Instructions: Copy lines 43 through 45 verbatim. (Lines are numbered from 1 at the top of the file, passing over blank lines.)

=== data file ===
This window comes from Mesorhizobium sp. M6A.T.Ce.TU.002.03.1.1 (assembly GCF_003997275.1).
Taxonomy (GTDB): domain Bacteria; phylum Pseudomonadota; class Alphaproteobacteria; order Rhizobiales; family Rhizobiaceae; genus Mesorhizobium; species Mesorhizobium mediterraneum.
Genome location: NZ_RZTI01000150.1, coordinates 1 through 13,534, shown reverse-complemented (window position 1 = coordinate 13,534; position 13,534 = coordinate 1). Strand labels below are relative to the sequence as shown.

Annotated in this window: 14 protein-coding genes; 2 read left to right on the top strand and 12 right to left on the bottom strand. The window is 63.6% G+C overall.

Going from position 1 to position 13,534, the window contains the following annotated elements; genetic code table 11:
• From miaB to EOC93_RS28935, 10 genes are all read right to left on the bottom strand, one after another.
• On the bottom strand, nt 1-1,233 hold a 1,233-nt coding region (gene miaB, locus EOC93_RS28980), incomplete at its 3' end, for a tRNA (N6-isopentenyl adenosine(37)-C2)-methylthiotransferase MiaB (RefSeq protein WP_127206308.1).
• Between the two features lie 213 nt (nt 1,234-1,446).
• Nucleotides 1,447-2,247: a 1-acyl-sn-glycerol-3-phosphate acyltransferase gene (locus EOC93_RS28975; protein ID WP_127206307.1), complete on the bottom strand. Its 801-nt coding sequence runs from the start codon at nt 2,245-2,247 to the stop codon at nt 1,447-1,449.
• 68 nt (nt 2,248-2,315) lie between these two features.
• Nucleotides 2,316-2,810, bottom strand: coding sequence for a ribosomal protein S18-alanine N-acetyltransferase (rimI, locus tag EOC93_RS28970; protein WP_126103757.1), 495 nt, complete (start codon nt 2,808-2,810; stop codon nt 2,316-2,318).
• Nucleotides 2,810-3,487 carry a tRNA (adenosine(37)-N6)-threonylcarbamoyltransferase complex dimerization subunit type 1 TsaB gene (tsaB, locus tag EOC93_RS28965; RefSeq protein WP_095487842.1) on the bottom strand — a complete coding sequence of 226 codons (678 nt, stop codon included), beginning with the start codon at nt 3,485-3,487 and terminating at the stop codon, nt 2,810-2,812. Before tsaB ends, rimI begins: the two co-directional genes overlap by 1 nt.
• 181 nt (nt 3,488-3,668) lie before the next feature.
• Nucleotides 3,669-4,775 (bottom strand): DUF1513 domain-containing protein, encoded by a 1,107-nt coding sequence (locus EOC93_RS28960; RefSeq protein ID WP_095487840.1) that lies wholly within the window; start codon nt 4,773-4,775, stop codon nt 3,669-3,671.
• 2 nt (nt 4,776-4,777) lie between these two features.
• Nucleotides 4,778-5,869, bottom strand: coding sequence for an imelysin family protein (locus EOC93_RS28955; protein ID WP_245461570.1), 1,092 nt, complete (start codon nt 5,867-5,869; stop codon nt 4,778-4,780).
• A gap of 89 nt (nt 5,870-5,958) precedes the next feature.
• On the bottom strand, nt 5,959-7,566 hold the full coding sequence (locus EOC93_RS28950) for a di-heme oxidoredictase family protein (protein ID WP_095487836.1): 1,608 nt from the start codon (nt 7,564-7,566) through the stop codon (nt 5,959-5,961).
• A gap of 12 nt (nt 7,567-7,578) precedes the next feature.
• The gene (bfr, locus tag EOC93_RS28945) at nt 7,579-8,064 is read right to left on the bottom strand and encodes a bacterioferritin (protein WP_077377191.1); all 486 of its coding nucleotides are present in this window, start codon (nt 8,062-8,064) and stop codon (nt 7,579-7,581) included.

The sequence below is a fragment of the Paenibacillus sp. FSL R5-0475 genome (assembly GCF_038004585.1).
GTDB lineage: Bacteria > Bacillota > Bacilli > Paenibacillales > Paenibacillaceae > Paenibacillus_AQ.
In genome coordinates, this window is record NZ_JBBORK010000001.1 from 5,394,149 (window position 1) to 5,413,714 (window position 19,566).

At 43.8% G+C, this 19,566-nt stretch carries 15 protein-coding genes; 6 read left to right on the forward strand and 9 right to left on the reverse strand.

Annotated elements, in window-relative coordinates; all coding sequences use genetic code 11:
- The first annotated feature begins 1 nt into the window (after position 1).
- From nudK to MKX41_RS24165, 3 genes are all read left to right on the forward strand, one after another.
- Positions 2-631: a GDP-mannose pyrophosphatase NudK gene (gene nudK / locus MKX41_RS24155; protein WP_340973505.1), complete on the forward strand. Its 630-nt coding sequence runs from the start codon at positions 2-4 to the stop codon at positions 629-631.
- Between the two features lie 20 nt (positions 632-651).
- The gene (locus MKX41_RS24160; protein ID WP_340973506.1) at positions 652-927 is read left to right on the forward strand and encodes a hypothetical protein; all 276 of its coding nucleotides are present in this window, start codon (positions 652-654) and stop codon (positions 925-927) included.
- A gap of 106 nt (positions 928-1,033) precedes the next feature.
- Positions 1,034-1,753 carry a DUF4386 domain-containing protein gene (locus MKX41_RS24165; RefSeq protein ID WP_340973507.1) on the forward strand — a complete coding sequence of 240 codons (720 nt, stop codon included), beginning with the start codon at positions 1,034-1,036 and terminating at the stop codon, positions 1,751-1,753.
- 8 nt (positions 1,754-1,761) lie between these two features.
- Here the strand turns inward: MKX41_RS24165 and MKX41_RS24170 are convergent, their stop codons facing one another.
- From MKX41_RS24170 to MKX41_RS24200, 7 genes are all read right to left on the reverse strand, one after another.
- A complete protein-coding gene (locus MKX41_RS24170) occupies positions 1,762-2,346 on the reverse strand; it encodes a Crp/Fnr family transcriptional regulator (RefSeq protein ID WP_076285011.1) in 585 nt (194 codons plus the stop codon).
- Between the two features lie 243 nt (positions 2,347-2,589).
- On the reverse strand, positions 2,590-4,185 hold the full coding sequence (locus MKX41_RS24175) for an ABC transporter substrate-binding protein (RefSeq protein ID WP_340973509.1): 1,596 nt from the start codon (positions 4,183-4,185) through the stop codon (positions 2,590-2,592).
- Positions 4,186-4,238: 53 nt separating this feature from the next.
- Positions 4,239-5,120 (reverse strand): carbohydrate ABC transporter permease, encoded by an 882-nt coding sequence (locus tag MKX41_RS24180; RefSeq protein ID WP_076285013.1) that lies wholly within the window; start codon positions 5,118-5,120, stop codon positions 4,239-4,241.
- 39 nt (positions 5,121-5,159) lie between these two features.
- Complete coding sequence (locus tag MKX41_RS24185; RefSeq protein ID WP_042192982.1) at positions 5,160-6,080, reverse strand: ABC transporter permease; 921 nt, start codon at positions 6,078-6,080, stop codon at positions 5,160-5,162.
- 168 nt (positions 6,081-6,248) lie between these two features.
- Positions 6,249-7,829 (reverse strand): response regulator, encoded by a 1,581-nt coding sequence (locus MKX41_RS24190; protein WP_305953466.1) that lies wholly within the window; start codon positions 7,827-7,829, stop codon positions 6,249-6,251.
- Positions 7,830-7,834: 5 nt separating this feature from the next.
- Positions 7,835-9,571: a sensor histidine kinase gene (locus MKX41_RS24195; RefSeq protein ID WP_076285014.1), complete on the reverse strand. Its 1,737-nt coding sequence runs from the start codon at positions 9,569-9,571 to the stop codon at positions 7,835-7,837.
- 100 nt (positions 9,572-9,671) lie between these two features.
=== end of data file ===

- 168 nt (positions 6,081-6,248) lie between these two features.
- Positions 6,249-7,829 (reverse strand): response regulator, encoded by a 1,581-nt coding sequence (locus MKX41_RS24190; protein WP_305953466.1) that lies wholly within the window; start codon positions 7,827-7,829, stop codon positions 6,249-6,251.
- Positions 7,830-7,834: 5 nt separating this feature from the next.